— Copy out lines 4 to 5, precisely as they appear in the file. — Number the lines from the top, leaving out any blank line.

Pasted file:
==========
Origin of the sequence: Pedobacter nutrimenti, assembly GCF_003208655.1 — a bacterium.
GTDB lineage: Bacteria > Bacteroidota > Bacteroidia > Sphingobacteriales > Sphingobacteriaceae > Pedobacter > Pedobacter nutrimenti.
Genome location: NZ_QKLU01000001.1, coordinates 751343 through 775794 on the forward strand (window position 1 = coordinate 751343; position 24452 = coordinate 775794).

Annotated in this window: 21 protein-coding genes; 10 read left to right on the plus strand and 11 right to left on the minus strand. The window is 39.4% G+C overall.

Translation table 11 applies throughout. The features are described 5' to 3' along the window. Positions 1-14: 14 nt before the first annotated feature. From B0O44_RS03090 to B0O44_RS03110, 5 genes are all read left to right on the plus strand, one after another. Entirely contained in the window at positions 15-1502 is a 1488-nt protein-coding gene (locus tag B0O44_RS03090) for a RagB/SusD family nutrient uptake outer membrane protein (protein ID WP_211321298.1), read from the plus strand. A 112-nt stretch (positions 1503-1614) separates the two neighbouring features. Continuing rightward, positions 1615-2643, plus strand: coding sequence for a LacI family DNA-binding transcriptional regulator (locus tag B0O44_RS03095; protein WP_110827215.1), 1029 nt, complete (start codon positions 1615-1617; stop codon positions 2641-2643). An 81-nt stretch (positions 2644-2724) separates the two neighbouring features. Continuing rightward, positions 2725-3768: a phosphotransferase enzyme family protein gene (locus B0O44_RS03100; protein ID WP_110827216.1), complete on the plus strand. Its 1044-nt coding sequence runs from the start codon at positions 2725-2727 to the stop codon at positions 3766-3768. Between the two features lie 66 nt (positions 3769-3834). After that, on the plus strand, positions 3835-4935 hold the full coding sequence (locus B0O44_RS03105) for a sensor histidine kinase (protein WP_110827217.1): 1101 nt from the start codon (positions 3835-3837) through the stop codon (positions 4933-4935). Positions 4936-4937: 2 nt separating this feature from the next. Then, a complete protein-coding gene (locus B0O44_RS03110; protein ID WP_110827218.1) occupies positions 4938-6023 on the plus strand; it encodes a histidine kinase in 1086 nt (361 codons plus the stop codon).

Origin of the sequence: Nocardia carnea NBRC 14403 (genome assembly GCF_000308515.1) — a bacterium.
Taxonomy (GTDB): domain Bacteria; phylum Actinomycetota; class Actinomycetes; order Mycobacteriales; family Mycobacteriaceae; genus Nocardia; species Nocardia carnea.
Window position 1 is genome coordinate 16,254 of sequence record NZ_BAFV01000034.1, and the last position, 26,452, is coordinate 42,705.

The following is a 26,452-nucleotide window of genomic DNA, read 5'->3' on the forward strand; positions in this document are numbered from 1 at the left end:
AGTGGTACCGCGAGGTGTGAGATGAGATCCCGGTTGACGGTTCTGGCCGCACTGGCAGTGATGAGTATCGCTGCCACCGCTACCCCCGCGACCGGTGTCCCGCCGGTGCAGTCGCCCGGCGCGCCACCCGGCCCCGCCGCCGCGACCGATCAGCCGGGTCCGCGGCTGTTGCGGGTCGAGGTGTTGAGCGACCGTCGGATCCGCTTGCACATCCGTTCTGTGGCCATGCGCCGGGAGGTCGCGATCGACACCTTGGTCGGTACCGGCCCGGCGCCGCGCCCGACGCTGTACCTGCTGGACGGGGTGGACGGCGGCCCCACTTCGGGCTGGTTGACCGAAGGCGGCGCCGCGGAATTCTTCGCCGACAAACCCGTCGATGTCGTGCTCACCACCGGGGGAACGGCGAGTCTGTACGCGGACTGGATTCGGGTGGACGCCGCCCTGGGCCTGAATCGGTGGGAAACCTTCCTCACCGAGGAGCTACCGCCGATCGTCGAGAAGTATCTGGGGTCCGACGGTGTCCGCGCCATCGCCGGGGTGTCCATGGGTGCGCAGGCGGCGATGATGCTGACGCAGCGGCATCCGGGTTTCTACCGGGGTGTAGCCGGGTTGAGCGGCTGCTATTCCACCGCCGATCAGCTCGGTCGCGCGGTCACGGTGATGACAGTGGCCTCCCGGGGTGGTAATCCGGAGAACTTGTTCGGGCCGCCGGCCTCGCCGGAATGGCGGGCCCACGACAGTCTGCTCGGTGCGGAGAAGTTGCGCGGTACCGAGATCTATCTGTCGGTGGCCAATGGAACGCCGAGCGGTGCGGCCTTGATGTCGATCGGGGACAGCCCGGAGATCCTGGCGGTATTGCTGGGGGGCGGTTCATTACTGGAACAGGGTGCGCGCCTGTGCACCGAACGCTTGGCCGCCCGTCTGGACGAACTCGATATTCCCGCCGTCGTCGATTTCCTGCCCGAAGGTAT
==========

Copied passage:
Annotated in this window: 21 protein-coding genes; 10 read left to right on the plus strand and 11 right to left on the minus strand. The window is 39.4% G+C overall.

Translation table 11 applies throughout. The features are described 5' to 3' along the window. Positions 1-14: 14 nt before the first annotated feature. From B0O44_RS03090 to B0O44_RS03110, 5 genes are all read left to right on the plus strand, one after another. Entirely contained in the window at positions 15-1502 is a 1488-nt protein-coding gene (locus tag B0O44_RS03090) for a RagB/SusD family nutrient uptake outer membrane protein (protein ID WP_211321298.1), read from the plus strand. A 112-nt stretch (positions 1503-1614) separates the two neighbouring features. Continuing rightward, positions 1615-2643, plus strand: coding sequence for a LacI family DNA-binding transcriptional regulator (locus tag B0O44_RS03095; protein WP_110827215.1), 1029 nt, complete (start codon positions 1615-1617; stop codon positions 2641-2643). An 81-nt stretch (positions 2644-2724) separates the two neighbouring features. Continuing rightward, positions 2725-3768: a phosphotransferase enzyme family protein gene (locus B0O44_RS03100; protein ID WP_110827216.1), complete on the plus strand. Its 1044-nt coding sequence runs from the start codon at positions 2725-2727 to the stop codon at positions 3766-3768. Between the two features lie 66 nt (positions 3769-3834). After that, on the plus strand, positions 3835-4935 hold the full coding sequence (locus B0O44_RS03105) for a sensor histidine kinase (protein WP_110827217.1): 1101 nt from the start codon (positions 3835-3837) through the stop codon (positions 4933-4935). Positions 4936-4937: 2 nt separating this feature from the next. Then, a complete protein-coding gene (locus B0O44_RS03110; protein ID WP_110827218.1) occupies positions 4938-6023 on the plus strand; it encodes a histidine kinase in 1086 nt (361 codons plus the stop codon).